The modeling of panels tested depends on state regulations, the profession, and the corporate culture. For instance, the legalization of marijuana in some states makes its inclusion in panel testing disputable. There are no legal guidelines on creating drug groupings into panel tests.
Types of Panel Drug Tests
Corporate culture plays a big role in determining the composition of 4-panel tests and 5-panel ones. The difference between the two panels is that the 4-panel does not include marijuana in its list of substances for testing. However, the composition of 4-panel screens could change depending on a review of corporate culture and marijuana legislation. Another variation of 4-panel tests excludes PCP in its list while prescribing tests for cocaine, marijuana, methamphetamine, and opiates.
Examples of typical panels screened include:
- 6-panel drug test designed to detect Amphetamines or Methamphetamines, cocaine metabolites, barbiturates, and marijuana metabolites such as opiates, phencyclidine (PCP), and tetrahydrocannabinol.
- 7-panel drug test detects the misuse of prescription drugs. The standard 7-panel test on the other hand screens for marijuana, opiates, amphetamines, barbiturates, and cocaine.
- The standard 10-panel test looks for marijuana, cocaine, amphetamines, PCP, Quaaludes, and propoxyphene among others, while the 10-panel test screens candidates employed in occupational medicine and law enforcement as their intoxication could endanger the safety of others.
- The standard 12-panel test detects marijuana, cocaine, PCP, opiates, methadone, oxycodone, propoxyphene, and benzodiazepines.
- The 12-panel test stems from the 10-panel test and the screening detects the presence of opiates, controlled substances, and prescription painkillers that could make the candidate a risk in the workplace.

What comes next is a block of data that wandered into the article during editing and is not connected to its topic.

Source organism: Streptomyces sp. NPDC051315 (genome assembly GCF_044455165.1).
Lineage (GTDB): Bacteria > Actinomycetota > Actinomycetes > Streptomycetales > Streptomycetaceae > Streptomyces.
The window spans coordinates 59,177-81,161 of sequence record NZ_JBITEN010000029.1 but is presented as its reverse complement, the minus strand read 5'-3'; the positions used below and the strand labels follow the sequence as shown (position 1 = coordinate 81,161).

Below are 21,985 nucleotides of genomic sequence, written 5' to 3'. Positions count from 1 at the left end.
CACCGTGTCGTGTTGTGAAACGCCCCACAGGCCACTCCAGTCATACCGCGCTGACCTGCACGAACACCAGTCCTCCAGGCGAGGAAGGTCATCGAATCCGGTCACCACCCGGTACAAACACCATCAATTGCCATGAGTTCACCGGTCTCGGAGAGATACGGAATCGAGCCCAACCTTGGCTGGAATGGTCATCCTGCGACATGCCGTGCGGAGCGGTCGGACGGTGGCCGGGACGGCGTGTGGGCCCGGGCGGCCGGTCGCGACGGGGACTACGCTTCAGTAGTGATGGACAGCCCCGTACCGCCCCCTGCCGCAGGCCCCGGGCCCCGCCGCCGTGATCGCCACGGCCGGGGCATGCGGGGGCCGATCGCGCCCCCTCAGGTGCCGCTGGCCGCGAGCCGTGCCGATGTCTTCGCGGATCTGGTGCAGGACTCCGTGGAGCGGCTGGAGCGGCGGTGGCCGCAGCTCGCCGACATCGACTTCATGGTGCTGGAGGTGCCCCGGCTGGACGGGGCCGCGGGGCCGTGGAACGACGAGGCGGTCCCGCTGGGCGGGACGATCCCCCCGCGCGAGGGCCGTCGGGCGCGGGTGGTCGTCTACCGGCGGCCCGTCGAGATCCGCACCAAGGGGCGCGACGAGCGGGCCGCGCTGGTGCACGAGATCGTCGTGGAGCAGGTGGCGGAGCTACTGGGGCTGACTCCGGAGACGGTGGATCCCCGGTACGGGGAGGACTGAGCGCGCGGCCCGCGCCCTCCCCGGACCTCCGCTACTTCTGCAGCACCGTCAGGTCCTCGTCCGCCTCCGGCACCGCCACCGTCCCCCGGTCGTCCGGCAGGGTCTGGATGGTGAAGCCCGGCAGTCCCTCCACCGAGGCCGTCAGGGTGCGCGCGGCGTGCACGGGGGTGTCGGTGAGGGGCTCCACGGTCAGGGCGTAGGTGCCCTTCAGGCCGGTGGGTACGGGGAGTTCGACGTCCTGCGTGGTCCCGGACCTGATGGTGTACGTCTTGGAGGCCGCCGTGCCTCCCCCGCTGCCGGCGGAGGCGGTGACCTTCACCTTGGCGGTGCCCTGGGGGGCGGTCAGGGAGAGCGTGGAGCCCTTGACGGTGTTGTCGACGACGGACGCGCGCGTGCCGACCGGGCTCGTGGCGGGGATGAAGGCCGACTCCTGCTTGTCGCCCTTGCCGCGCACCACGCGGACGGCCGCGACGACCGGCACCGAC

Reasons Why 12 Panel Drug Tests Are the Most Comprehensive Panel
Routine 12-panel drug tests often involve the screening of urine, hair, and saliva specimens to confirm the presence of drug metabolites in the body. The 12-panel drug test is the most comprehensive panel because:
1. It screens for a bigger variety of substances
A urinalysis sample for 12-panel screening looks for active components of 10 substances but with an added option of two more drugs. These ten include barbiturates, PCP, methaqualone, cocaine, benzodiazepines, propoxyphene, methadone, opioids, cannabis, and amphetamines.
2. It is customizable
Although the 12-panel drug test tests for 10 substances, the requesting authority can order the inclusion of the two extra substances: ecstasy or MDMA, and oxycodone or Percoset. This test detects additional painkillers and opiates which may bypass the lower-numbered panels.
3. It considers detection window variations
Different substances have different times of detection or detection windows depending on their half-life and the frequency of their consumption by the candidate. Other factors that affect detection windows include the general health of the candidate, and the quantity and specific type of substance used. Although detection windows are just estimates, the 12 panel urine drug test for example can detect substances imbibed even three months back.
4. It safeguards the integrity of specimens and results